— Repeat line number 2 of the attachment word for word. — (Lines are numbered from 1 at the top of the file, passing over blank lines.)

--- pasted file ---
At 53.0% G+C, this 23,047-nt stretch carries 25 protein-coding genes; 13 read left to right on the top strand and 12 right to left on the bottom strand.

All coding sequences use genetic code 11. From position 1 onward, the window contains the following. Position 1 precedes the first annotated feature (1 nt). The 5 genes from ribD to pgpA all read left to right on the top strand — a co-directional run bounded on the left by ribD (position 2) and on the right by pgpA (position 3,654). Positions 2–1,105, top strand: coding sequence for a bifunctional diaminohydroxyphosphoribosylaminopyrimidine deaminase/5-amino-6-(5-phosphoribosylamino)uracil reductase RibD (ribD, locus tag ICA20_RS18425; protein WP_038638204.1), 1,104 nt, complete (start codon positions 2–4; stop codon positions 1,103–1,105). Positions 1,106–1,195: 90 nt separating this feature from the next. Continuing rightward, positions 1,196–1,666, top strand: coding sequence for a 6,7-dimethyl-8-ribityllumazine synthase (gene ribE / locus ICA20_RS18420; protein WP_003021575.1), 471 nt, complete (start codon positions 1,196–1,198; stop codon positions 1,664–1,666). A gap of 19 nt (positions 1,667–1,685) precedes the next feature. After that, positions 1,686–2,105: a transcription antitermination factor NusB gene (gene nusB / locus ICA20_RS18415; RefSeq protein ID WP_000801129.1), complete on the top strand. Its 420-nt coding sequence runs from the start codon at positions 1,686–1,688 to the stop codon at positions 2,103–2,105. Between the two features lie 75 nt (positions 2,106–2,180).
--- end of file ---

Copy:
All coding sequences use genetic code 11. From position 1 onward, the window contains the following. Position 1 precedes the first annotated feature (1 nt). The 5 genes from ribD to pgpA all read left to right on the top strand — a co-directional run bounded on the left by ribD (position 2) and on the right by pgpA (position 3,654). Positions 2–1,105, top strand: coding sequence for a bifunctional diaminohydroxyphosphoribosylaminopyrimidine deaminase/5-amino-6-(5-phosphoribosylamino)uracil reductase RibD (ribD, locus tag ICA20_RS18425; protein WP_038638204.1), 1,104 nt, complete (start codon positions 2–4; stop codon positions 1,103–1,105). Positions 1,106–1,195: 90 nt separating this feature from the next. Continuing rightward, positions 1,196–1,666, top strand: coding sequence for a 6,7-dimethyl-8-ribityllumazine synthase (gene ribE / locus ICA20_RS18420; protein WP_003021575.1), 471 nt, complete (start codon positions 1,196–1,198; stop codon positions 1,664–1,666). A gap of 19 nt (positions 1,667–1,685) precedes the next feature. After that, positions 1,686–2,105: a transcription antitermination factor NusB gene (gene nusB / locus ICA20_RS18415; RefSeq protein ID WP_000801129.1), complete on the top strand. Its 420-nt coding sequence runs from the start codon at positions 1,686–1,688 to the stop codon at positions 2,103–2,105. Between the two features lie 75 nt (positions 2,106–2,180).